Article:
The Niku Abura nigiri, made with seared beef, was another hit.  It is second from the left in the photo below.  The salmon (left) had a buttery texture, while the beef was warm and had a sweet and savory marinade that made me want second helpings.

The menu is divided into Causitas, made with Peruvian yellow potatoes, Anticuchos (skewers), Tapas, Soups, and Signature Dishes, in addition to items from the Sushi & Ceviche Bar.  Entrees range from $15 - $25 but at Osaka it is best to make your meal of many little dishes, so you can have a variety of tastes and flavors.

If you are inclined to order a Signature Dish or two for your table, the Miso Truffle American Kobe Skirt Steak is a fitting way to settle in to the heartier stage of your meal.  This dish is not shy about announcing its presence on your plate as the miso puree and truffle salt provide an aromatic accompaniment to the tender kobe beef.

It really feels like a night on the town when you step into Osaka, whether for a round of Pisco sours or a full meal of sushi, ceviche, and cooked dishes.  Osaka may be serving the "it" cuisine of the moment, but service is welcoming and there is genuine excitement about the cuisine and dishes that is apparent from the hostess to the waiters and busboys.  So stroll down the Walk of Fame, have a cocktail, munch on ceviche and tirado and enjoy the glamorous room.  It is Hollywood after all.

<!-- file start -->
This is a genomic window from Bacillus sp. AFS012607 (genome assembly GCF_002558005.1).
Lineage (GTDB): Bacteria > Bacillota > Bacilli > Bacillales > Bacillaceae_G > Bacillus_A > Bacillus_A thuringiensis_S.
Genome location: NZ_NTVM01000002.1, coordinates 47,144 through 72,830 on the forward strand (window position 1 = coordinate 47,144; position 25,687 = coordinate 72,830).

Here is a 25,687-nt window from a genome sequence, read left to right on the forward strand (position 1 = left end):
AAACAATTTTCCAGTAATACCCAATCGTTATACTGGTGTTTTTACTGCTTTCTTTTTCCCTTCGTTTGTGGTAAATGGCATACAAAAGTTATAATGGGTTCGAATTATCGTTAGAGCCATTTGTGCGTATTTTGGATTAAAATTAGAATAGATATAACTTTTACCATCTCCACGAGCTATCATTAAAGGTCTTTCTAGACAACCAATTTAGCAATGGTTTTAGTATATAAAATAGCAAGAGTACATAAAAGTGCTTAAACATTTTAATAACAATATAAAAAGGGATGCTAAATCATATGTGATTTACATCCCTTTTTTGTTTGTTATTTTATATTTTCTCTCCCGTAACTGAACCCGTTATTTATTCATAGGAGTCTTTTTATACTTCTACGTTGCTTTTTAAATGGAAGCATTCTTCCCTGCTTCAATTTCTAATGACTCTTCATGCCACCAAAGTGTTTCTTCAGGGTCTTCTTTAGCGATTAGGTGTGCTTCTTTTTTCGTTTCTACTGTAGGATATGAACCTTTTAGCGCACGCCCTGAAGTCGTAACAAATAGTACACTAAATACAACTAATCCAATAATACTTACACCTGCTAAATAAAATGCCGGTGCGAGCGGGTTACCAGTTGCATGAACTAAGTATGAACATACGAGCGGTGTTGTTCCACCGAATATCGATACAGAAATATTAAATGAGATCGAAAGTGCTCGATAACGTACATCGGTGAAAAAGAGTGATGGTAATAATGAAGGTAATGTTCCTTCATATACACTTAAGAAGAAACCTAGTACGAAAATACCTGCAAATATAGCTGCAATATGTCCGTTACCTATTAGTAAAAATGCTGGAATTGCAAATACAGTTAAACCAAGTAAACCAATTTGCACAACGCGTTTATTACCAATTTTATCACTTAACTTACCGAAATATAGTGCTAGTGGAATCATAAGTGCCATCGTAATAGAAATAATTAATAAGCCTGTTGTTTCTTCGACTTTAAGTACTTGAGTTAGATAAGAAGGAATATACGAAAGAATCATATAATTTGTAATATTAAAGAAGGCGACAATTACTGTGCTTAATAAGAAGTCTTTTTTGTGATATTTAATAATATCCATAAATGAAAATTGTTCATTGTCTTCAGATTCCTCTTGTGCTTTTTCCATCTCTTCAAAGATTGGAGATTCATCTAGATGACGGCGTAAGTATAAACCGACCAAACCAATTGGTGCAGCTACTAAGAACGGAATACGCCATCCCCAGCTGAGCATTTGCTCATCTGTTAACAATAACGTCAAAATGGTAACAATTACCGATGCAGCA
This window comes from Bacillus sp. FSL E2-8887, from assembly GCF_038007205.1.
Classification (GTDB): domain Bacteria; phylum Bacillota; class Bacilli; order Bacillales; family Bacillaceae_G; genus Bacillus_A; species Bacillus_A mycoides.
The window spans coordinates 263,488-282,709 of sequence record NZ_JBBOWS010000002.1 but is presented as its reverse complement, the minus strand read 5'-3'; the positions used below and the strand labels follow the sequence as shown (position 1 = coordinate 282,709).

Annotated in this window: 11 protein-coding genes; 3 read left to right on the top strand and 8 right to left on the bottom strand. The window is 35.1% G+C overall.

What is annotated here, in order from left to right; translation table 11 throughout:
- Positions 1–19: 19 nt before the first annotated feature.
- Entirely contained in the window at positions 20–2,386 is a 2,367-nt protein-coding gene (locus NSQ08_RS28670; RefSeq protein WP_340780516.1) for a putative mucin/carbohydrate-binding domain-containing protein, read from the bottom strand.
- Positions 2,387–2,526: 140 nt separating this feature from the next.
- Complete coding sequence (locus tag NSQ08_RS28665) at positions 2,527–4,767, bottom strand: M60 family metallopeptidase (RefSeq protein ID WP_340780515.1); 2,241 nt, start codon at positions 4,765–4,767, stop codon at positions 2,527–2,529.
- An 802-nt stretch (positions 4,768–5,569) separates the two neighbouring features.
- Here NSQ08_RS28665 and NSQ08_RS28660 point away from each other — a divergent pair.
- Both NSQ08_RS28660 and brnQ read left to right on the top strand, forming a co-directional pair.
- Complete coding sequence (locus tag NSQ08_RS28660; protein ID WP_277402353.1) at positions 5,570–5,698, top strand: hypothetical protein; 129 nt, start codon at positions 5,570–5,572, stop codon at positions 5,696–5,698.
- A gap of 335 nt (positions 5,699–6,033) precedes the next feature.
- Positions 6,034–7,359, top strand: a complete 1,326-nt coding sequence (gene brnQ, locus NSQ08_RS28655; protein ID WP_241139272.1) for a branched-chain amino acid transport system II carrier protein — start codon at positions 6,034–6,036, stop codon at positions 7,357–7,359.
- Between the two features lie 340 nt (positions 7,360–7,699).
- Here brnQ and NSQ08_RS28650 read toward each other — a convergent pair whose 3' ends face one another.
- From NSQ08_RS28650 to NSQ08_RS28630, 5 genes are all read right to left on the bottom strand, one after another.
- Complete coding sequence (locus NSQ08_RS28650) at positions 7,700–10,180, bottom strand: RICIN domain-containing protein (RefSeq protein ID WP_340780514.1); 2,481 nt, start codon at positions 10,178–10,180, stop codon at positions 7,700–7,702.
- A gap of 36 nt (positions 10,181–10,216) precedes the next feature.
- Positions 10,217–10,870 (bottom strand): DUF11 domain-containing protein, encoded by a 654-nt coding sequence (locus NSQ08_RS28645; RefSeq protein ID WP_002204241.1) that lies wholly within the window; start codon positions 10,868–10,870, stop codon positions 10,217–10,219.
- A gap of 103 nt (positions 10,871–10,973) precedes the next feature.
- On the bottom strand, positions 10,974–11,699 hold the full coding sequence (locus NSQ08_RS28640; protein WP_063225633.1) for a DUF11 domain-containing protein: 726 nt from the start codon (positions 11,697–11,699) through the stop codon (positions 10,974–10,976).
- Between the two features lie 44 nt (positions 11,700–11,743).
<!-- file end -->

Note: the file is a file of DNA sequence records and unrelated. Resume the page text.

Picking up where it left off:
Osaka: 6327 Hollywood Blvd, Hollywood.  Phone: (323) 785-0360.  Website:

Friday, October 21, 2011

Tacos at Komida

Komida, the new taqueria from Chef Brock Kleweno opened in the Hollywood & Highland complex in Hollywood earlier this month.  The restaurant, which is a bricks and mortar outpost of his Thursday night taco truck at the Yamashiro Farmer's Market, serves gourmet tacos with an Asian twist.

Unlike many of the Kogi-imitators, the tacos are no simple kalbi in a tortilla but rather are creative Asian fusion with quality ingredients.  I sampled the Black Cod, the Spiced Hoisin Duck Confit and the Soy and Red Wine Braised Short Rib (below).  The Miso Hoisin Black Cod was my favorite taco as the fish had a rich and sweet flavor.  The salsas are also recommended and can be coordinated to which taco you order.  These are no ordinary tacos and they are full of flavor.

The vibe is comfortable and surprisingly casual for the Hollywood & Highland complex.  The Komida space includes an outdoor patio which is where I recommend sitting.  The entrance to the restaurant is decorated with a homemade mural listing out the menu items and the whole environment is playful.